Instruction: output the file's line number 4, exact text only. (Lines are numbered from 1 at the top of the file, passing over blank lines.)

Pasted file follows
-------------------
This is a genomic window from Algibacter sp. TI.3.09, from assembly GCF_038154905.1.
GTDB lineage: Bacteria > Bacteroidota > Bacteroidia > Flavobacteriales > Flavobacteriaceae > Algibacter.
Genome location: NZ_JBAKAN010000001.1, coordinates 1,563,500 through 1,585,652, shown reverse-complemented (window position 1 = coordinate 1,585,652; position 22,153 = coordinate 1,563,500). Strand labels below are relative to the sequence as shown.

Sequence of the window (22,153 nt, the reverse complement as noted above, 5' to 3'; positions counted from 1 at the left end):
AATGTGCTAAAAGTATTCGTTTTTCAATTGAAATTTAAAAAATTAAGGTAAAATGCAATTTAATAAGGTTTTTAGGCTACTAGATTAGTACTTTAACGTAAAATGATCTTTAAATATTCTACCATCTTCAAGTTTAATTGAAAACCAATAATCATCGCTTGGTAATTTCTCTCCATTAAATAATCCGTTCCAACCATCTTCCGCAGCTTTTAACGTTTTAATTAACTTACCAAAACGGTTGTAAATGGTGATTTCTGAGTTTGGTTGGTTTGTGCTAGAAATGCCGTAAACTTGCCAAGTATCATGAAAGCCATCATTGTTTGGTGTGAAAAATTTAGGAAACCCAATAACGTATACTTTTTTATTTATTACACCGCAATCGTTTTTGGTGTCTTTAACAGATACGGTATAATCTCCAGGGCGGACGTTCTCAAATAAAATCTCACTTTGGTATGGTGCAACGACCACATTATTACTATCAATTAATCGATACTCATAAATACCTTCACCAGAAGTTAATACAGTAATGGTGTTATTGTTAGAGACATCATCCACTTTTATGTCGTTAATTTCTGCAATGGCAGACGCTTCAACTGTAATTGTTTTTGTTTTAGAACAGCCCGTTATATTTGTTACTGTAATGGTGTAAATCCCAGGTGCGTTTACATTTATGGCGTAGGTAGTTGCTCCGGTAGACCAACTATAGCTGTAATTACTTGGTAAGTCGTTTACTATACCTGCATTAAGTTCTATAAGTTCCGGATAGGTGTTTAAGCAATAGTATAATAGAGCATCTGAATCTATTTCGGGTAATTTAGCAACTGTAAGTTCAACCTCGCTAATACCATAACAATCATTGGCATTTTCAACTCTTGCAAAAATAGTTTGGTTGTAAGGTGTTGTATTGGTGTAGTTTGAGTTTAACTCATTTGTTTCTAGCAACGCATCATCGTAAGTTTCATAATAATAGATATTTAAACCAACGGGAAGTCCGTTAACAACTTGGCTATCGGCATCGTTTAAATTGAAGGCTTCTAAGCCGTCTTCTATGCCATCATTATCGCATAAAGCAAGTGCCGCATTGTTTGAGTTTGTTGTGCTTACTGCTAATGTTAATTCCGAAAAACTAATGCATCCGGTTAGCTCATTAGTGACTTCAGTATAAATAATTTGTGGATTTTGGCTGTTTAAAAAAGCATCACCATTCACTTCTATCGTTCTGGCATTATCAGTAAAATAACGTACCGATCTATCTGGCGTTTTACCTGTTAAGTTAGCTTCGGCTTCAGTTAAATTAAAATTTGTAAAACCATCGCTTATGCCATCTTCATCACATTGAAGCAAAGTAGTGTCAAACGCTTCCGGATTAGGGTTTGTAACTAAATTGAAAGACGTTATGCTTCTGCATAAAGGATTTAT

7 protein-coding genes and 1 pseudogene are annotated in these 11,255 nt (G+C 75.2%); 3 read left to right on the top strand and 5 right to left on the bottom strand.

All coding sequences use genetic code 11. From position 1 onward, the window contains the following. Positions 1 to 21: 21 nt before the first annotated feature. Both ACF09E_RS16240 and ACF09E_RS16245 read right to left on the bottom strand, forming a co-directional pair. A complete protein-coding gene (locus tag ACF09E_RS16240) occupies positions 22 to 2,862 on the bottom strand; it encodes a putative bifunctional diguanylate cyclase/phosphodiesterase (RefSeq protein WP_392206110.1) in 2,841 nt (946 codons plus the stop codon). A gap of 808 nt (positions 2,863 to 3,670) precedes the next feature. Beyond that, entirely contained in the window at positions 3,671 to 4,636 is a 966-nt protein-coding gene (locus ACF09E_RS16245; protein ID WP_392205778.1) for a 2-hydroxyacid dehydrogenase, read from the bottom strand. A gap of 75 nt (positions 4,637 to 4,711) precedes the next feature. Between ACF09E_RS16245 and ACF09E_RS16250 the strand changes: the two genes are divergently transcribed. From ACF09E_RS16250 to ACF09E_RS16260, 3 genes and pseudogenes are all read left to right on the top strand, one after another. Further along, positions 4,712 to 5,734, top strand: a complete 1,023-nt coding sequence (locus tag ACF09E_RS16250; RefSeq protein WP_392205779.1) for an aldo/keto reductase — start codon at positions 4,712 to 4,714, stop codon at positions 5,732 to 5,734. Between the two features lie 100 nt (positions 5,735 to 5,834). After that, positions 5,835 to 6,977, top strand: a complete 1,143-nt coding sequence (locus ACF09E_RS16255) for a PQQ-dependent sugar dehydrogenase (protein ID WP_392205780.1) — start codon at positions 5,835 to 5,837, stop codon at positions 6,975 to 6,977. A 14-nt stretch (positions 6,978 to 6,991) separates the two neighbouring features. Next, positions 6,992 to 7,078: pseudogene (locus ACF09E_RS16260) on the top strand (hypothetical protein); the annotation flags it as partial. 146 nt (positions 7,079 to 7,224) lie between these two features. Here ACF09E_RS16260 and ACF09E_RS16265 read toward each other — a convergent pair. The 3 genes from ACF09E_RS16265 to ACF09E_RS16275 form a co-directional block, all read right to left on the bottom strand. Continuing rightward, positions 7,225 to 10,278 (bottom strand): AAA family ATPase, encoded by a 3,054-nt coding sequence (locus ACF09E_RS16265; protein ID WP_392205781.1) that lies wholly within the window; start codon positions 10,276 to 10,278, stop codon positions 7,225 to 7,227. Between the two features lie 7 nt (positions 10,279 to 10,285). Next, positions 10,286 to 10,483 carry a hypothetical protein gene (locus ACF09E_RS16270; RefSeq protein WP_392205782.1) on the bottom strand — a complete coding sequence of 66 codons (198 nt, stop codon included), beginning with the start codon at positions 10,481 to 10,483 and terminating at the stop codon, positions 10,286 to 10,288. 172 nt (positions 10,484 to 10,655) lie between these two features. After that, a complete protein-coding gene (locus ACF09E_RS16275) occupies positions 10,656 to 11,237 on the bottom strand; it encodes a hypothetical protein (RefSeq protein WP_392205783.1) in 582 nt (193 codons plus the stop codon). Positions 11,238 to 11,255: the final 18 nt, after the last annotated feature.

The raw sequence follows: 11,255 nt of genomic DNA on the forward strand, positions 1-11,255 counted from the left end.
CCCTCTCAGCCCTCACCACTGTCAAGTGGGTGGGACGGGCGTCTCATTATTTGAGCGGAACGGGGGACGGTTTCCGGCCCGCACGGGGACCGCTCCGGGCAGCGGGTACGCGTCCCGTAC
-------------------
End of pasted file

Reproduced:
Sequence of the window (22,153 nt, the reverse complement as noted above, 5' to 3'; positions counted from 1 at the left end):